It's about time for the pendulum to swing back. I began my career about the time the vast open office was being replaced by cubicles. As retirement approaches, I'm seeing single-worker cubicles replaced with 4- to 6-person workspaces. Haven't the schools been teaching group-work methods for a couple of decades? And now those students are in positions to redesign the work place. Of course, it's not important that it work, just that it's different.
A comparison comes to mind, where my town has a couple of parallel streets that were converted to one-way about 1980. In 2010, with a new generation of traffic engineers in charge, the two streets have been converted back to 2-way traffic. Ironically, the arguments and goals for the 2010 change are nearly identical to the 1980 change.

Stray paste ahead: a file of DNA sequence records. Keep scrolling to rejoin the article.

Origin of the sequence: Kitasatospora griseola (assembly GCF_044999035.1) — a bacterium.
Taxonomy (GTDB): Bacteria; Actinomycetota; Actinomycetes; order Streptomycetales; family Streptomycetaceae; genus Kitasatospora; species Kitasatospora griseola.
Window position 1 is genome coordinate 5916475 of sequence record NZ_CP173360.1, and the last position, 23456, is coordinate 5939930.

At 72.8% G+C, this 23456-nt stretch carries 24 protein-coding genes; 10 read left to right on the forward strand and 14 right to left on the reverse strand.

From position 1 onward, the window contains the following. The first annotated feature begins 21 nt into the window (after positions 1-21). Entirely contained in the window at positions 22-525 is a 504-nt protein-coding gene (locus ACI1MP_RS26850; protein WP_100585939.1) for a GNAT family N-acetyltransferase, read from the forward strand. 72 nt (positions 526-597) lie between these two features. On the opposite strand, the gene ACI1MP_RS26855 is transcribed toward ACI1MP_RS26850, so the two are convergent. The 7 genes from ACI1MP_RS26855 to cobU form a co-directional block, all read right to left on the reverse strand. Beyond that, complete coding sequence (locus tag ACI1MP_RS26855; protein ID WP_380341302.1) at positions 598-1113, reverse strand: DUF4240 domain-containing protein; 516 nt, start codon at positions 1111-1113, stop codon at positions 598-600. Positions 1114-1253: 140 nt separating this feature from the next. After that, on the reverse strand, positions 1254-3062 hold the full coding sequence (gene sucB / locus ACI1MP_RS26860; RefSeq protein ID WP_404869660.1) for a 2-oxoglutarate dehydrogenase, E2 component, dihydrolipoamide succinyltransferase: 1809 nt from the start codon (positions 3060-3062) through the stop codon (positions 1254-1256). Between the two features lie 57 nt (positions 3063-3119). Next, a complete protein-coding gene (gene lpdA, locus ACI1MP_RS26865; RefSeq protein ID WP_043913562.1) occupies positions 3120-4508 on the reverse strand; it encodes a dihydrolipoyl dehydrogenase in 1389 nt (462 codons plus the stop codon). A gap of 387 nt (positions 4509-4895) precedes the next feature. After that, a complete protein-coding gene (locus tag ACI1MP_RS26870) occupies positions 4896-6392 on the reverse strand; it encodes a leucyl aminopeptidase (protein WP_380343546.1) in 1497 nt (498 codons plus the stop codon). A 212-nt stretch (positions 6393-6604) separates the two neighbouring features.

I worked in a big office with already high noise level. No carpet, blank walls and noisy devices working in another room.
Someday our boss decided to invite an external consultant who should improve the productivity. The consultant had the "great" idea to rearrange the site so that the noisy devices were located in the same office together with the employees.
The result: the noise level afterwards was even higher. 5% more productivity but 20% more people calling in sick which should have eaten the more productivity by far.